China to Strike Hard Against Illegal REE Mining


"China justifies crackdown as a way to guarantee its domestic supply."


China will "strike hard" against the illegal mining, exporting and smuggling of rare earth elements (REEs) to impose discipline on an increasingly strategic sector, the industry minister said on Monday.

In a statement published on the website of the Ministry of Industry and Information Technology, Miao Wei said China's rare earth resources had been put under increasingly heavy pressure as a result of surging domestic and global demand.

China produces 97% of global rare earths—17 elements used in key industries like defense and renewable energy—and recent moves to cut export quotas and restrict production have caused alarm on the global market.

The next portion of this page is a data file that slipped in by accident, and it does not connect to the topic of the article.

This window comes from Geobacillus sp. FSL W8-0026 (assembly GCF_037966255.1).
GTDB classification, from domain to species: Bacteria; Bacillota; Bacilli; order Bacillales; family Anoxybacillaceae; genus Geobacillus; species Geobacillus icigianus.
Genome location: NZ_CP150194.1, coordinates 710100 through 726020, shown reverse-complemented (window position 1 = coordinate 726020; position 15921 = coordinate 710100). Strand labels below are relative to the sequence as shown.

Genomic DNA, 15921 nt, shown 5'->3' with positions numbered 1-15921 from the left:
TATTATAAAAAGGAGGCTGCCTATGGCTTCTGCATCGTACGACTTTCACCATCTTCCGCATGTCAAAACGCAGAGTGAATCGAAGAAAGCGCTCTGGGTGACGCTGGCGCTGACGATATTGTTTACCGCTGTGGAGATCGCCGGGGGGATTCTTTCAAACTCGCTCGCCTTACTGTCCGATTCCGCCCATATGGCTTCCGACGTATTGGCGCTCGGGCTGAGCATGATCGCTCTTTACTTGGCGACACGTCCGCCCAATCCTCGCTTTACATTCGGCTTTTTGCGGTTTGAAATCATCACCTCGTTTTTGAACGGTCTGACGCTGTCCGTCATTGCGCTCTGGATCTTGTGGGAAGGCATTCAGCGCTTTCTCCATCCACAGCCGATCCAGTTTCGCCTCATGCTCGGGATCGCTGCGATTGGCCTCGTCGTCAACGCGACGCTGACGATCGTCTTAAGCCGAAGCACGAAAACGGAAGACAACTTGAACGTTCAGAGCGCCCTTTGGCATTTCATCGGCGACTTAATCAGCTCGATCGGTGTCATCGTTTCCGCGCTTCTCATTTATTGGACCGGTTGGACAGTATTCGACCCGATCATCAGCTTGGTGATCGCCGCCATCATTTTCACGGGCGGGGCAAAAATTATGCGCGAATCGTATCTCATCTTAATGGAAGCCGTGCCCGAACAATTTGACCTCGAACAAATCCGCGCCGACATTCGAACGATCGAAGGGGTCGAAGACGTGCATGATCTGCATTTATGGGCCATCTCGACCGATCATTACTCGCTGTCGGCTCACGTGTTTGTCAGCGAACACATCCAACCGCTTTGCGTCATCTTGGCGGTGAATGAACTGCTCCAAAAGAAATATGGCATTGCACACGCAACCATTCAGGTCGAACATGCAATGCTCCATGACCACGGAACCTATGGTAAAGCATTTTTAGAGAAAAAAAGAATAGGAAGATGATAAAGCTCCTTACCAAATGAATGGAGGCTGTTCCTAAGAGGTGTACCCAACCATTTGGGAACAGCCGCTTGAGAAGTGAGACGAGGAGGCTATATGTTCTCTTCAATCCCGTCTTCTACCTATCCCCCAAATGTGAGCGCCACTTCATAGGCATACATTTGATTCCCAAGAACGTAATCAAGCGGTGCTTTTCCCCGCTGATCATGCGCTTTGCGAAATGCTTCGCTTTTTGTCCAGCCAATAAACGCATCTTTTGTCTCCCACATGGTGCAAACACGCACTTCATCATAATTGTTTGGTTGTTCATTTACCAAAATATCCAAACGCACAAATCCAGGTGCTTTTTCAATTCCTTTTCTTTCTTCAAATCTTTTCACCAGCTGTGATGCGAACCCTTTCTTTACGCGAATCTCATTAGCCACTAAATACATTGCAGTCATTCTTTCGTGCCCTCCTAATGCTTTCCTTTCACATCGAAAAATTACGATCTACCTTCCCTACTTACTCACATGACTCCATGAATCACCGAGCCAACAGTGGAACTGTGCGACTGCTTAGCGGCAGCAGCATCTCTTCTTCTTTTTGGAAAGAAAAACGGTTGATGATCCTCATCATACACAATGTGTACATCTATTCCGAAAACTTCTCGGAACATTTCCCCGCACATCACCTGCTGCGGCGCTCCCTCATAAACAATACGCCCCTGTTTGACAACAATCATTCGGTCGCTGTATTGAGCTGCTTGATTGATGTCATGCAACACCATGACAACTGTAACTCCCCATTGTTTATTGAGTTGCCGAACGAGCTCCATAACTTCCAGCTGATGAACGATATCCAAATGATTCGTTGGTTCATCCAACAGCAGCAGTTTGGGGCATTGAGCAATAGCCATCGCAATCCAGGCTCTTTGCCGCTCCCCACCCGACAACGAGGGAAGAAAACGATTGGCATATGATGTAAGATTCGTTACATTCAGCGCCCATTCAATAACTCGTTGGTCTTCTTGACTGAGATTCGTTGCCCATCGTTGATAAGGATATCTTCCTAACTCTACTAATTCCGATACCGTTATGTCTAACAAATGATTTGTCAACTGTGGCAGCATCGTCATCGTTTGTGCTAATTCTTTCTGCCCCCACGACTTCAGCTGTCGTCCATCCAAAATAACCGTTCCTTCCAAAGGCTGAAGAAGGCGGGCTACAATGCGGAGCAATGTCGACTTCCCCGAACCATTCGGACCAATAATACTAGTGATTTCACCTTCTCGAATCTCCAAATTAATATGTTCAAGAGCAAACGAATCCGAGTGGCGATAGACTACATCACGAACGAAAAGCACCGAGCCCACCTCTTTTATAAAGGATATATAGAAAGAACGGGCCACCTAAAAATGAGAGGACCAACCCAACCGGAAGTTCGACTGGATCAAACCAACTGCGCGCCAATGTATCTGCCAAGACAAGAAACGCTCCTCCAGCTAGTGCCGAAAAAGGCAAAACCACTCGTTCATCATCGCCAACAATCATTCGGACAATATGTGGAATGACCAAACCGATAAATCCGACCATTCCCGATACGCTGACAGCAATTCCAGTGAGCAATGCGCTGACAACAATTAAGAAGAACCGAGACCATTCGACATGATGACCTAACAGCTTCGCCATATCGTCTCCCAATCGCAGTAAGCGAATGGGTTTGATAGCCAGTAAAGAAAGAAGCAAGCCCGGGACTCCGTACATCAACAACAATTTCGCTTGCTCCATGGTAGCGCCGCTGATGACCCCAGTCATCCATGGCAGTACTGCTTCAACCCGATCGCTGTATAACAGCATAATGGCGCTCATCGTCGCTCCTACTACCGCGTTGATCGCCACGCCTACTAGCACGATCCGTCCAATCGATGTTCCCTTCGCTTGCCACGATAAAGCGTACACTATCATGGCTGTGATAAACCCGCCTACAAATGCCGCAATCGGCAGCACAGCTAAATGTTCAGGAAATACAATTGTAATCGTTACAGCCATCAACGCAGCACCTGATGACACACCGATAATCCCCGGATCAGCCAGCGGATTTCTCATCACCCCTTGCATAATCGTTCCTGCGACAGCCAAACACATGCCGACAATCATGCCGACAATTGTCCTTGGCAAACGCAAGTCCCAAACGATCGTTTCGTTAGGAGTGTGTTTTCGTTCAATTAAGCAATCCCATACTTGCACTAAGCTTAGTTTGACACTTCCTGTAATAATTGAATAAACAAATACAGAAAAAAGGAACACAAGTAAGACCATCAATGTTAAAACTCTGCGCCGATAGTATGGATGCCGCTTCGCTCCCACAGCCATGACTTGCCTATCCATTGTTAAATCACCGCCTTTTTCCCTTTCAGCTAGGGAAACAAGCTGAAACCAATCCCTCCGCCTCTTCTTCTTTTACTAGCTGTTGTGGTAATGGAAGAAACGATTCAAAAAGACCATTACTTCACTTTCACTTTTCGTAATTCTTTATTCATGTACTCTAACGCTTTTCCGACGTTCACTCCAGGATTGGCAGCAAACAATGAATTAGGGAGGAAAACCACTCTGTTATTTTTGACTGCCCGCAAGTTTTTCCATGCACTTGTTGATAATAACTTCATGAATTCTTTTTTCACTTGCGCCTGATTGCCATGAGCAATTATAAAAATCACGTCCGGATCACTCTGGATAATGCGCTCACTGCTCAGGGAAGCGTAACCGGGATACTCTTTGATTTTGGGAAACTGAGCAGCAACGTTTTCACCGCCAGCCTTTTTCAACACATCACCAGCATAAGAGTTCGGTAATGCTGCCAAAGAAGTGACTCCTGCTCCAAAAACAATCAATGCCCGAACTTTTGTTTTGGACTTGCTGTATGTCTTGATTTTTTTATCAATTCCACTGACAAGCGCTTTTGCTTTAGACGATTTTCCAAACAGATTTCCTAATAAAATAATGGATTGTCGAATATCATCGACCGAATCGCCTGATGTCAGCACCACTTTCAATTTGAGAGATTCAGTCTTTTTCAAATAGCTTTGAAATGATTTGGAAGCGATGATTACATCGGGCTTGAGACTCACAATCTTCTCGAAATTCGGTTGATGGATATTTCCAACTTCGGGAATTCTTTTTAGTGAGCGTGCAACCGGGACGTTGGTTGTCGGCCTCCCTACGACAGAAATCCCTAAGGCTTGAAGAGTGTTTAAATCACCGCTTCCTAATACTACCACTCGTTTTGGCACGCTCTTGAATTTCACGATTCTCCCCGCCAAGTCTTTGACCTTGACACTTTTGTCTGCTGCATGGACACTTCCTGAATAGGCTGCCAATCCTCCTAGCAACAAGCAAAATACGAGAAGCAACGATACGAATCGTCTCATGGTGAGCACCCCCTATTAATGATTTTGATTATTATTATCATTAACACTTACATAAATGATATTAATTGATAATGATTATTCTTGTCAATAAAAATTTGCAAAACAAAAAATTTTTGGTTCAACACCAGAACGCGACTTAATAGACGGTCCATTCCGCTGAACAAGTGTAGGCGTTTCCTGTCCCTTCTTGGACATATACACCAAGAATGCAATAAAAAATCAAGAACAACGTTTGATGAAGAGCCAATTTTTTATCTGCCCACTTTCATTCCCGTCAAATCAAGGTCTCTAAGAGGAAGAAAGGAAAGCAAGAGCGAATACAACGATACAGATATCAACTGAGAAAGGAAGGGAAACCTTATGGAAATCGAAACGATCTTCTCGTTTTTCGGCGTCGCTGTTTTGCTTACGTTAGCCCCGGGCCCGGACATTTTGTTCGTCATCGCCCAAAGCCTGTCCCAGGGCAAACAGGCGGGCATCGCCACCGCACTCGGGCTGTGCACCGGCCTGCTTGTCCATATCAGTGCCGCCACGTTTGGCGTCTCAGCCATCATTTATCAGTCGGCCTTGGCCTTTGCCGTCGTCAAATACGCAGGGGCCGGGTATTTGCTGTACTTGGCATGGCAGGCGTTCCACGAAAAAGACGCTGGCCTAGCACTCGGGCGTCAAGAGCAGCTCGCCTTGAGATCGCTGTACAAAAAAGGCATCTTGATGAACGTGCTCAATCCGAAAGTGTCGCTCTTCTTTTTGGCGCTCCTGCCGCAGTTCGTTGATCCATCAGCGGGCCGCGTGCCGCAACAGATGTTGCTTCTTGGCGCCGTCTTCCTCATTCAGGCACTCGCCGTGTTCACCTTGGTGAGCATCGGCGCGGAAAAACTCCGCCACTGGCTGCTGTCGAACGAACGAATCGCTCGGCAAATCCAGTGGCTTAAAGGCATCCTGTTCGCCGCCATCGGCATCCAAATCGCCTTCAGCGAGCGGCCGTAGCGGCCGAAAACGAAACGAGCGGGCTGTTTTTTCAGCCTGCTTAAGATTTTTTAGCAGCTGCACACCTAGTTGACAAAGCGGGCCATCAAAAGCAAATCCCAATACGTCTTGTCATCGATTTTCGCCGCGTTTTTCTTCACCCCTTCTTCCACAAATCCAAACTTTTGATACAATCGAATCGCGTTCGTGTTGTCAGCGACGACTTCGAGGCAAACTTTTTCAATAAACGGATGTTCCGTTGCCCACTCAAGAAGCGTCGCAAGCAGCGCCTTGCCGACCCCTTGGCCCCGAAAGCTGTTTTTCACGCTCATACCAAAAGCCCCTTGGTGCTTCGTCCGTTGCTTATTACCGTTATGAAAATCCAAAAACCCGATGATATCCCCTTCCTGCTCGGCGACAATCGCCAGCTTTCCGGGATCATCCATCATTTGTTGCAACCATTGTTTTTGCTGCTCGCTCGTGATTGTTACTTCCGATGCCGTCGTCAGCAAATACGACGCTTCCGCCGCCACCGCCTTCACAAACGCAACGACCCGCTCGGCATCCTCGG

Miao, speaking at an industry meeting Monday, defended the restrictions, saying that rare earths were a strategic resource.

"Since the turn of the new century, along with intensifying global competition in new technologies, the strategic position of rare earths has become increasingly important, and they are receiving more and more attention from every country," he said.

China has insisted that the high level of output was unsustainable and that its environment was suffering due to overproduction. It also has justified the crackdown as a way of guaranteeing supplies to its own industries.

China cut export quotas by 35% for the first half of 2011 and capped total rare earth oxide output at 93,800 tons for the year, while cracking down on illegal production.

China also has sought to increase its pricing power over REEs, announcing last week that it would create a state-owned monopoly in Inner Mongolia, where the bulk of production is concentrated.

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